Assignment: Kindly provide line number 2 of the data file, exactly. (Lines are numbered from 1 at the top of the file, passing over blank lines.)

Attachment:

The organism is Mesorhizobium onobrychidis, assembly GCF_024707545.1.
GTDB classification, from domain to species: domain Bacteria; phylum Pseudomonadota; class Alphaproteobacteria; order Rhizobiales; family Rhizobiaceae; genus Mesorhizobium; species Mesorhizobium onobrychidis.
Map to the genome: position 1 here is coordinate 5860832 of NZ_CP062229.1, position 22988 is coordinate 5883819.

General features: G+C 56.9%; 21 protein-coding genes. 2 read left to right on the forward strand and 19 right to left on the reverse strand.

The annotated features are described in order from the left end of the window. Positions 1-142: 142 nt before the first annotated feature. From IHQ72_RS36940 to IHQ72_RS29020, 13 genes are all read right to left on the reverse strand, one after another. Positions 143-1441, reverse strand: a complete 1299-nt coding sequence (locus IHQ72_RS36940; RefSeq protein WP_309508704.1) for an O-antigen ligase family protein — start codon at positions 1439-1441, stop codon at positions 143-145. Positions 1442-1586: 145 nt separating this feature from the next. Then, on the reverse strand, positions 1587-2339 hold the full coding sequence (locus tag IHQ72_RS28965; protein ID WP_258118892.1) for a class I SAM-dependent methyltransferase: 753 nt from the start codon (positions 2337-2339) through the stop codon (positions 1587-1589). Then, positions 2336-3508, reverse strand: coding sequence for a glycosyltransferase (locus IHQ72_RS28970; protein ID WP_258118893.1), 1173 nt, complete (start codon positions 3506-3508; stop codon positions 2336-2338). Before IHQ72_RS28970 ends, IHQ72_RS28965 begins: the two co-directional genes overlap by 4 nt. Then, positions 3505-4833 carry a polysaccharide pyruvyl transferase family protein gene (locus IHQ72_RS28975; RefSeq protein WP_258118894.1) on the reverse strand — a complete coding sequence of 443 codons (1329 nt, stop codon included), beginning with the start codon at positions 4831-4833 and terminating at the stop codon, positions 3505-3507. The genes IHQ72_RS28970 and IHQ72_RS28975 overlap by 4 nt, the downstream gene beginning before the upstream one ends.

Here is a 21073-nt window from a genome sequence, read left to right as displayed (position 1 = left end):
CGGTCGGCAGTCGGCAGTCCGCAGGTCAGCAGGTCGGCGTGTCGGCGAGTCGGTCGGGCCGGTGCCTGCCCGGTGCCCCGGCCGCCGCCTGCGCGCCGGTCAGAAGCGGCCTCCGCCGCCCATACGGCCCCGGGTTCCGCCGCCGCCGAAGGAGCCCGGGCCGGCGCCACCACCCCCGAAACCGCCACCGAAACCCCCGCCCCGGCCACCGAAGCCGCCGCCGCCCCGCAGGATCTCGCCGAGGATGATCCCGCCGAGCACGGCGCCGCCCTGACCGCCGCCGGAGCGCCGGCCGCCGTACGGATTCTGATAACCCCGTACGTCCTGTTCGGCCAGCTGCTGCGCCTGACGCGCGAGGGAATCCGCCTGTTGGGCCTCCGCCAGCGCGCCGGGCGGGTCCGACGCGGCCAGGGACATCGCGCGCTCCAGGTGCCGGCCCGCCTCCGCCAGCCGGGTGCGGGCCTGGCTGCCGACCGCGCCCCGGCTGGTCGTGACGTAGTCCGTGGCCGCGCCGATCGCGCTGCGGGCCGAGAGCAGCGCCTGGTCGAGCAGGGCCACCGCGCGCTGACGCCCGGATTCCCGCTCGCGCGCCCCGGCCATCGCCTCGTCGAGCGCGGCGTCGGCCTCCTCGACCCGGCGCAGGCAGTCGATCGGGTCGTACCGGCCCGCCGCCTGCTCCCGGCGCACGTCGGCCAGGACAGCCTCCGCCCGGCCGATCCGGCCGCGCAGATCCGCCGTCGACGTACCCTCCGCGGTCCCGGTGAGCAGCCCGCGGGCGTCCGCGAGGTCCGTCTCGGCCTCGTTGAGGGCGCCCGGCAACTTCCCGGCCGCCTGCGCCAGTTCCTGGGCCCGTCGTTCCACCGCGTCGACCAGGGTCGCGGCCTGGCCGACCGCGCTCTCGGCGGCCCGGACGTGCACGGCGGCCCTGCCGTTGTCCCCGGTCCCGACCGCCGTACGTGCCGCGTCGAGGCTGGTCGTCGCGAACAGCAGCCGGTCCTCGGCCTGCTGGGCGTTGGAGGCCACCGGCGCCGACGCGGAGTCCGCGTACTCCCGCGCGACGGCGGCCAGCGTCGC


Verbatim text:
GTDB classification, from domain to species: domain Bacteria; phylum Pseudomonadota; class Alphaproteobacteria; order Rhizobiales; family Rhizobiaceae; genus Mesorhizobium; species Mesorhizobium onobrychidis.